Sanae and Abla Serghini are two sisters who hail from Morocco and have both made careers in the finance industry before studying. Now, they are living in Germany and on track to get their master’s in finance from the Frankfurt School of Finance and Management.
Sanae previously studied at HEC Lausanne and Bordeaux School of Economics in Switzerland before she started working as a banking analyst and a risk analyst. Abla studied at ESSEC Business School in France and took part in several internships.
We talk to these two sisters about their interest in finance, their study experience and what living in Germany has been like so far:
Where does your passion in finance stem from?
Sanae: I’ve always considered finance an exciting and powerful industry. Growing up, I got involved in my parents’ companies and investments which allowed me to develop critical and valuable analytical skills that fired up my passion for finance and investment banking.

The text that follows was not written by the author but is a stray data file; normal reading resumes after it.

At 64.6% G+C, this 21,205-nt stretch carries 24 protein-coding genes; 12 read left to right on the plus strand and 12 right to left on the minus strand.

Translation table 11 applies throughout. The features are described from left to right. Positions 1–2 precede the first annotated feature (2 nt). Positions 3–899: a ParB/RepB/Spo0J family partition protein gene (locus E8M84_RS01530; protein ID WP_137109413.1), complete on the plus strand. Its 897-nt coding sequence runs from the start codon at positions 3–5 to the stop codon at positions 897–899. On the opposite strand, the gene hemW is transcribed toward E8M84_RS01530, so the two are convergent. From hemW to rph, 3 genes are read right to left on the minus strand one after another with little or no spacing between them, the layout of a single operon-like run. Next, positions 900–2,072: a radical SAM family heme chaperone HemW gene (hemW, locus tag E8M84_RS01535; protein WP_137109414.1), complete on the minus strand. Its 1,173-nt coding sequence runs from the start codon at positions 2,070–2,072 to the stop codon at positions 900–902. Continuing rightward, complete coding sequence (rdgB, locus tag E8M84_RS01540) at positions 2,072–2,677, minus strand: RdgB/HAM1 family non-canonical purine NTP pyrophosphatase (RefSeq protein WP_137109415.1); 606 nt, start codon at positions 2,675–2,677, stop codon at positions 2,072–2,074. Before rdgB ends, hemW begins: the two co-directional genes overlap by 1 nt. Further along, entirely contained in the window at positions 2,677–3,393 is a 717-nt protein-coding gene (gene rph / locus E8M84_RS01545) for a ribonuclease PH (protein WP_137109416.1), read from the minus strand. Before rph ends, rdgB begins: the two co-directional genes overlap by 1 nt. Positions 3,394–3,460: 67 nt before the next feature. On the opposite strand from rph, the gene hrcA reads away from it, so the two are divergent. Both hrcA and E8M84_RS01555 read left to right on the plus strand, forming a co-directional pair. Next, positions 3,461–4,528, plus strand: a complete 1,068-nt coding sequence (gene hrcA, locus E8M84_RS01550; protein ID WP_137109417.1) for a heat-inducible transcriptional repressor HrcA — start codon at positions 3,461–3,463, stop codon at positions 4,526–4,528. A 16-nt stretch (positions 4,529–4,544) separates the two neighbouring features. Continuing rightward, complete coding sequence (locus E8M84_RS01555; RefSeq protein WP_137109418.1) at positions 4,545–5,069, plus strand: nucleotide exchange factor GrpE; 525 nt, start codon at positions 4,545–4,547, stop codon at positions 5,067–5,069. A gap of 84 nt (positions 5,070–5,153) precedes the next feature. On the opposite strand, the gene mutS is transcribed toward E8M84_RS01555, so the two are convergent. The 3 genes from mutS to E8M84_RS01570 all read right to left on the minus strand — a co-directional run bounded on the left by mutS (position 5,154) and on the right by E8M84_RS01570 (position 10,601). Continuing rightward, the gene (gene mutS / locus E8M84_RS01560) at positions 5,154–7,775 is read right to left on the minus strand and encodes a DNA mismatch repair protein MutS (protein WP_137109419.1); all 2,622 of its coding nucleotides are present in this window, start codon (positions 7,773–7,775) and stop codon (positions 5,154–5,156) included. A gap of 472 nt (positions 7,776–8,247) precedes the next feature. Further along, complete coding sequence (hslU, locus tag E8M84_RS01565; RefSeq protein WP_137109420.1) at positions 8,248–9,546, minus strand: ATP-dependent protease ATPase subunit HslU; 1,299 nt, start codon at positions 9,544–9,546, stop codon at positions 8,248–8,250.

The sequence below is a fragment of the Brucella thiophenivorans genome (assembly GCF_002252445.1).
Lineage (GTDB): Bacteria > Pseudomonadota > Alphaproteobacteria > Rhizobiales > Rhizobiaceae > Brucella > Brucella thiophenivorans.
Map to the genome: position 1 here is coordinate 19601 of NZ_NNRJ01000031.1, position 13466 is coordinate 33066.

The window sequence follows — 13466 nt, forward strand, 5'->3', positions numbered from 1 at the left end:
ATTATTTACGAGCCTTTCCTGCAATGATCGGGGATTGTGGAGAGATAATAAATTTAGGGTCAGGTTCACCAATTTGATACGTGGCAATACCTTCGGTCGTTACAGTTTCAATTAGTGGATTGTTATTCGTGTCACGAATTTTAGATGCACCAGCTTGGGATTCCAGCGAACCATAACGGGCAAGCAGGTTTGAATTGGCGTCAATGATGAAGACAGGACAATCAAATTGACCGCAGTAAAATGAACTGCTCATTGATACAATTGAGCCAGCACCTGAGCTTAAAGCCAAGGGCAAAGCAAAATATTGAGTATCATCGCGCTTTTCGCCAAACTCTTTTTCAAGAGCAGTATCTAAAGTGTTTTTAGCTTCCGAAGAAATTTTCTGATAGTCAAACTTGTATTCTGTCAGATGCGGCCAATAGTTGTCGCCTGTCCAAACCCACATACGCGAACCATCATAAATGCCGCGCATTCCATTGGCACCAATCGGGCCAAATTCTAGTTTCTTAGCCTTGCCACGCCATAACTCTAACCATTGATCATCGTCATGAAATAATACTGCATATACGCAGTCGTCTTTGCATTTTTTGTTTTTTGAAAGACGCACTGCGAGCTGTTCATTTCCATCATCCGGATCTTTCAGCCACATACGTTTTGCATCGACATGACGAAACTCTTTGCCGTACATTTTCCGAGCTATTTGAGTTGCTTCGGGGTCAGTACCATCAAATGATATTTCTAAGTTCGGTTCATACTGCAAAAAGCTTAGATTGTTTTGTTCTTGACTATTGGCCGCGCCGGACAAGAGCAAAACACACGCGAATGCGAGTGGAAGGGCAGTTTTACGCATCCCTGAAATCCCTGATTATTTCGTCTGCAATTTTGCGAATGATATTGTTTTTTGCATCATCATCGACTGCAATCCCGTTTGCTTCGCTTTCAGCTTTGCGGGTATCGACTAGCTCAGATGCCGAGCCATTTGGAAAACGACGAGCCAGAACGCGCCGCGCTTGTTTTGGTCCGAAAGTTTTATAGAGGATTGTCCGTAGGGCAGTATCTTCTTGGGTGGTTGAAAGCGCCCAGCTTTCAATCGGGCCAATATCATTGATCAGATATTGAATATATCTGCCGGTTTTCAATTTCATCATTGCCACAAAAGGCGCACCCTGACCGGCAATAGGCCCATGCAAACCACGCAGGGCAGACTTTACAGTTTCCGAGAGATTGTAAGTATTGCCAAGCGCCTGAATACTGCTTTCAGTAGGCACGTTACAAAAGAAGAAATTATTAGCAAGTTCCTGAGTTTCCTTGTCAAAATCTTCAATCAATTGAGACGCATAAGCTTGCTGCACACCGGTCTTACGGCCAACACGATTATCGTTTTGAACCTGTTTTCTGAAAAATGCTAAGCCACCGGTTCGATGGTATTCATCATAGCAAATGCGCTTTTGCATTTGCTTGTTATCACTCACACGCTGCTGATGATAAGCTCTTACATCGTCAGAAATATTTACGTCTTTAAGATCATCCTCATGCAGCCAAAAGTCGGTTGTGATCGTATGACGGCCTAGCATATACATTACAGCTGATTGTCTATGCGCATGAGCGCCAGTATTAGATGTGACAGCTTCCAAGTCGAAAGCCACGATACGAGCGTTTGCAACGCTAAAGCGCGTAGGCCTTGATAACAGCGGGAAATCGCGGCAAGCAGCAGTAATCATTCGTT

Furthermore, the finance industry always provides opportunities to grow, learn and sharpen skills that are transferable across a variety of sectors. I find the constant innovation and fast-paced environment particularly attractive.
Abla: When I was doing my bachelor’s in business administration at ESSEC Business School, I was thrilled at the prospect of attending my finance classes. I had a special affinity with numbers and the more complex the problems were, the more invested I would be.
At the start, I wanted to specialise in political sciences but as semesters went by, my performance in finance classes was outstanding. So, I gave it a shot.
Having the chance to do an internship in the sector made me have a revelation that I only thrive in what I like since I don’t consider work in finance as “work.” More a passion than an obligation.
Before living in Germany, what made you want to study abroad?
Sanae: Switzerland is one of the world’s most important banking and finance centres in the world. I benefited from a multicultural environment and a lot of networking opportunities that pushed me to study business law as well as finance.